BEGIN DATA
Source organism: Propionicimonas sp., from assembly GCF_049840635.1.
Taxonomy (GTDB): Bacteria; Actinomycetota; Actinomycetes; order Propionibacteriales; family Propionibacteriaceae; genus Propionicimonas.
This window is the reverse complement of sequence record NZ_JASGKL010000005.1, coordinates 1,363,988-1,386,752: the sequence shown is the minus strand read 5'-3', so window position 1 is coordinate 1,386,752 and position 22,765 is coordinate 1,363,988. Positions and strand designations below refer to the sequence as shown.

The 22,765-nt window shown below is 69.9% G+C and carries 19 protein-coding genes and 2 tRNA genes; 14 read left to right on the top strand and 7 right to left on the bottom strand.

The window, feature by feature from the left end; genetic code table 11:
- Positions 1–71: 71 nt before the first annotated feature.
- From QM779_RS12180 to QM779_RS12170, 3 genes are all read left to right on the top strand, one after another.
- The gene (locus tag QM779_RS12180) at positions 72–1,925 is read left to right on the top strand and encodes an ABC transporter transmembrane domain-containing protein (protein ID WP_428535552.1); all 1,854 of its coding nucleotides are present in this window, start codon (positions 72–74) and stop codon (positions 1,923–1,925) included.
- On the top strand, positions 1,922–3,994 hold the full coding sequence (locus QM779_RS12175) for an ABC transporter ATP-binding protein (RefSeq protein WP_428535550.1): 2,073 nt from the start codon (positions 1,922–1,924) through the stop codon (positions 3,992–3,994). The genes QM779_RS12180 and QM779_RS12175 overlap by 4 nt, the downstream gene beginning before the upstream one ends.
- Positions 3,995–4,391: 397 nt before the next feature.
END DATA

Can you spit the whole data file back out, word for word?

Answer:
Source organism: Propionicimonas sp., from assembly GCF_049840635.1.
Taxonomy (GTDB): Bacteria; Actinomycetota; Actinomycetes; order Propionibacteriales; family Propionibacteriaceae; genus Propionicimonas.
This window is the reverse complement of sequence record NZ_JASGKL010000005.1, coordinates 1,363,988-1,386,752: the sequence shown is the minus strand read 5'-3', so window position 1 is coordinate 1,386,752 and position 22,765 is coordinate 1,363,988. Positions and strand designations below refer to the sequence as shown.

The 22,765-nt window shown below is 69.9% G+C and carries 19 protein-coding genes and 2 tRNA genes; 14 read left to right on the top strand and 7 right to left on the bottom strand.

The window, feature by feature from the left end; genetic code table 11:
- Positions 1–71: 71 nt before the first annotated feature.
- From QM779_RS12180 to QM779_RS12170, 3 genes are all read left to right on the top strand, one after another.
- The gene (locus tag QM779_RS12180) at positions 72–1,925 is read left to right on the top strand and encodes an ABC transporter transmembrane domain-containing protein (protein ID WP_428535552.1); all 1,854 of its coding nucleotides are present in this window, start codon (positions 72–74) and stop codon (positions 1,923–1,925) included.
- On the top strand, positions 1,922–3,994 hold the full coding sequence (locus QM779_RS12175) for an ABC transporter ATP-binding protein (RefSeq protein WP_428535550.1): 2,073 nt from the start codon (positions 1,922–1,924) through the stop codon (positions 3,992–3,994). The genes QM779_RS12180 and QM779_RS12175 overlap by 4 nt, the downstream gene beginning before the upstream one ends.
- Positions 3,995–4,391: 397 nt before the next feature.